Blackhawks’ Jason Dickinson searching for offense but appreciating steady role

The scoring explosion scoring that started Dickinson’s Hawks tenure in October proved he’d landed on the right team. Now, he’s trying to get some of that scoring touch back.

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Jason Dickinson battles for the puck.

Blackhawks forward Jason Dickinson has continued playing well defensively but been less impactful offensively.

Michael Reaves/Getty Images

Forward Jason Dickinson’s scoring explosion after joining the Blackhawks on Oct. 15 — five points in his first four games and seven points in his first nine — was a little absurd.

He wouldn’t have wanted to start any other way, and the fact he flourished immediately was a sign he’d landed in the right place. But it also set an impossibly high standard for his production moving forward.

Over time, he has regressed to the mean. A traditionally defensive forward whose career-best offensive season is just 22 points, Dickinson has only three points — all assists — in his last 13 games.

“[During] times like this where we’re losing, you start overthinking and trying to do too much on one end instead of the other,” he said Monday. “You let certain areas slide. My area that I let slide is offense because I start thinking, ‘Well, I have to keep the puck out of the net and defend a whole lot harder.’

“That’s where I start to lack. Other guys maybe lack on the other side. I try to constantly get myself to remember I still have to do everything.”

Dickinson’s separation from Sam Lafferty, with whom he found instant chemistry, likely has contributed to his slowdown. Since Lafferty’s back injury, Dickinson has played primarily with Jujhar Khaira and either Colin Blackwell or MacKenzie Entwistle as his third-line wings.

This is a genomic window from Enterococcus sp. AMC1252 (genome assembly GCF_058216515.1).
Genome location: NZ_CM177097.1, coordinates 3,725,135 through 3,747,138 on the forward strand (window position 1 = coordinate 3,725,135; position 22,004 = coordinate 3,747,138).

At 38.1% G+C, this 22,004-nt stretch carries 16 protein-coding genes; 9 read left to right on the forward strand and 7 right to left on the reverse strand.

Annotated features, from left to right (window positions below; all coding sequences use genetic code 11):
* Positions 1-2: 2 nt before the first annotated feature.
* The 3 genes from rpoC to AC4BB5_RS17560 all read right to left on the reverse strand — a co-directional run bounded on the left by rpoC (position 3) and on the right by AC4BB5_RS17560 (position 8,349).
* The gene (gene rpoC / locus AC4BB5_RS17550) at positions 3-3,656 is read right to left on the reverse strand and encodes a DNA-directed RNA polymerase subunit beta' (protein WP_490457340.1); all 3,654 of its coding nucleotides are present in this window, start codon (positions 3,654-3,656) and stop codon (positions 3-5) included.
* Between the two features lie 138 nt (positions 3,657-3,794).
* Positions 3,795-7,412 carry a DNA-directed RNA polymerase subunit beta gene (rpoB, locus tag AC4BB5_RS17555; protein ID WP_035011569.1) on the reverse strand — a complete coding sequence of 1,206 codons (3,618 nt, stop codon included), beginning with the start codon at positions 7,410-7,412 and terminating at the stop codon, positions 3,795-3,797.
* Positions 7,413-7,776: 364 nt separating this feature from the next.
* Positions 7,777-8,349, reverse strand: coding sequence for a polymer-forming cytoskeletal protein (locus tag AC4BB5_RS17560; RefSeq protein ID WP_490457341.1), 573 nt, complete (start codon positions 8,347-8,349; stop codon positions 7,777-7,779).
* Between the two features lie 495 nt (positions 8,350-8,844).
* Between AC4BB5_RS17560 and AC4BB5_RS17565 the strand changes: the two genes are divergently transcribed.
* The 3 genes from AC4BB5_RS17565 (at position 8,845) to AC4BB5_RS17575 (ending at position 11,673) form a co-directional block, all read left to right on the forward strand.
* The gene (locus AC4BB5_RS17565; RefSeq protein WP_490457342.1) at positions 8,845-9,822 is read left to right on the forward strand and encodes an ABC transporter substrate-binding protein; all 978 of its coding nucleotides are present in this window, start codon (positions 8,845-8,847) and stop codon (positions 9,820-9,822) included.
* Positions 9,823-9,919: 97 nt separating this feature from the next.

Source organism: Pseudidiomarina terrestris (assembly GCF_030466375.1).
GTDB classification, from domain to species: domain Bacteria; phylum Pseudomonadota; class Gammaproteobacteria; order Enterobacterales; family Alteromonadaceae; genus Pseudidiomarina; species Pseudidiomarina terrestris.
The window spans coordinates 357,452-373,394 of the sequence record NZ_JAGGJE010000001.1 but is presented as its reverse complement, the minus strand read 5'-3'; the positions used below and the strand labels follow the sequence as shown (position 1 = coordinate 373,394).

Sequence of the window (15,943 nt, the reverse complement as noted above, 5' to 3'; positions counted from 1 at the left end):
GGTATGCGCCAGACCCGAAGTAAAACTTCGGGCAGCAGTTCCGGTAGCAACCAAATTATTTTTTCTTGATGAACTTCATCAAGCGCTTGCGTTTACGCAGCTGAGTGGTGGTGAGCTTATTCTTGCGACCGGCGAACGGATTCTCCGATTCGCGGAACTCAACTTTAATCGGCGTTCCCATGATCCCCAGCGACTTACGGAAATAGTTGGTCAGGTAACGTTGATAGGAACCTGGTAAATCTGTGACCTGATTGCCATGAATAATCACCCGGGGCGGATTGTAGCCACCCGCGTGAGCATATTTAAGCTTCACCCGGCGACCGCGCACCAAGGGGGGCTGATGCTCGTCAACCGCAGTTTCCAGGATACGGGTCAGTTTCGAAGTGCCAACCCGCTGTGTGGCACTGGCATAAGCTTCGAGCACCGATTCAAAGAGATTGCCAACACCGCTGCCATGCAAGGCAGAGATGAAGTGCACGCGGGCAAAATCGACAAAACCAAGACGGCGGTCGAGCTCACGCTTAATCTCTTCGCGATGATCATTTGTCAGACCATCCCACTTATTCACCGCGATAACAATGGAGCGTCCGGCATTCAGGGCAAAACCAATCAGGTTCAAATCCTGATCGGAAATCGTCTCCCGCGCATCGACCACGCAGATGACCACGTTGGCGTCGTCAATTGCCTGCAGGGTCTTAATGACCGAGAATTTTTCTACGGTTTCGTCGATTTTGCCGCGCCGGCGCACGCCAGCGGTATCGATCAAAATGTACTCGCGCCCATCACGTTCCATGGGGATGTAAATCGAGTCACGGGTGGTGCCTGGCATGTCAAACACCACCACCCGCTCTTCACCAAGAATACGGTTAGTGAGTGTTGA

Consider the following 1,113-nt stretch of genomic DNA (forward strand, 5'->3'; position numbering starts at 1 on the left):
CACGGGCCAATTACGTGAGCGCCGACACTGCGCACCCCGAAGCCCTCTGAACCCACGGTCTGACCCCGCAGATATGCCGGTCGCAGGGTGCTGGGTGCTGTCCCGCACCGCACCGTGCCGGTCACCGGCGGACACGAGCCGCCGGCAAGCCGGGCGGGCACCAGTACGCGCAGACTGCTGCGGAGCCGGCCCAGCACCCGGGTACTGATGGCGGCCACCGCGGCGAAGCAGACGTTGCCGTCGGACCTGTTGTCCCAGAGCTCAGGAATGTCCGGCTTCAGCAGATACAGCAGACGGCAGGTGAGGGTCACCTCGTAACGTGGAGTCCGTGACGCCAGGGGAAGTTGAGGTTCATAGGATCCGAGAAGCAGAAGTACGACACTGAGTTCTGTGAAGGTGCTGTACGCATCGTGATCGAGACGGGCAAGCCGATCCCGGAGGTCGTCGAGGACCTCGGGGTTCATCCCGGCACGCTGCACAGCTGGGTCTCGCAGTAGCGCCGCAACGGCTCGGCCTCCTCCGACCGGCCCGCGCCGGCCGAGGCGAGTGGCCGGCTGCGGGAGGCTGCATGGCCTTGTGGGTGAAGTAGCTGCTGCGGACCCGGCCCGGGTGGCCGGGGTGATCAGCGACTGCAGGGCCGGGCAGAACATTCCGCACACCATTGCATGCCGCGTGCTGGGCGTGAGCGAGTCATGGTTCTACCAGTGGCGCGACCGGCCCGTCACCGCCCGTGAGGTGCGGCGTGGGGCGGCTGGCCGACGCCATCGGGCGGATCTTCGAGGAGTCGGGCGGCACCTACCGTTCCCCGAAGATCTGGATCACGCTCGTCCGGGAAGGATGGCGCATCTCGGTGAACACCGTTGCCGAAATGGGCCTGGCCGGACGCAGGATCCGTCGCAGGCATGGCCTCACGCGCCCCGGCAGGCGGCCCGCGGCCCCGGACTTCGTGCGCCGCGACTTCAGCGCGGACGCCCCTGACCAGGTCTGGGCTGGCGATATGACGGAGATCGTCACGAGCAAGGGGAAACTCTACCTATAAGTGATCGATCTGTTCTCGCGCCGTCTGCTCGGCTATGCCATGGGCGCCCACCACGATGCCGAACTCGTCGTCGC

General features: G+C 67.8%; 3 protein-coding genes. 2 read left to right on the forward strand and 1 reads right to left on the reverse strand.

With Lafferty now back in the lineup, coach Luke Richardson suggested Lafferty and Dickinson will soon reunite, potentially with Tyler Johnson, who might finally return from his ankle injury Tuesday against the Capitals. That trio’s offensive upside would be higher.

Regardless, Richardson is urging Dickinson to stay confident despite his scoring drought. (At this point, he seems to have given a variation of that message to almost every player.)

“Guys like that, you can’t worry too much about offense,” Richardson said. “Then they’re not confident and they’re cutting corners defensively, which is primarily his role. . . . When he has a start like he did this year, that’s just a bonus.”

The good news is Dickinson is still satisfied with his defensive play.

“I’ve been giving up very few inner-slot chances,” he said. “Most of the goals against are rush chances against [after] small breakdowns. . . . In the ‘D’-zone, I don’t think our line has given up anything. We defend quick, and we get pucks out.”

Dickinson doesn’t check the numbers on that himself. When it comes to scoring chances against, he can “pretty much replay them back in my head” and self-evaluate his performance that way, he said.

Nonetheless, the numbers support his claim. Over the Hawks’ last eight games, Dickinson has allowed the second-fewest high-danger scoring chances per minute, trailing only Entwistle.

And overall, he feels more stable, consistent and comfortable with the Hawks than he did last season with the Canucks. He has averaged a healthy 15 minutes per game and never has played below 12. And with his contract not up until 2024, he needn’t worry about the slowly approaching trade deadline, unlike many of his teammates.

“It’s hard to believe that it’s already been two months [since the trade] but also only been two months,” he said. “It feels like it’s been forever, but also it’s still brand new.”

“The biggest thing for me is having a role, having a job, knowing what I’m supposed to do. I didn’t really know what I was doing a whole lot in Vancouver. There was so much turnover for me, game-to-game, period-to-period, shift-to-shift. I’ve gotten a role here and Luke trusts me with it, and that goes the longest way for me.”

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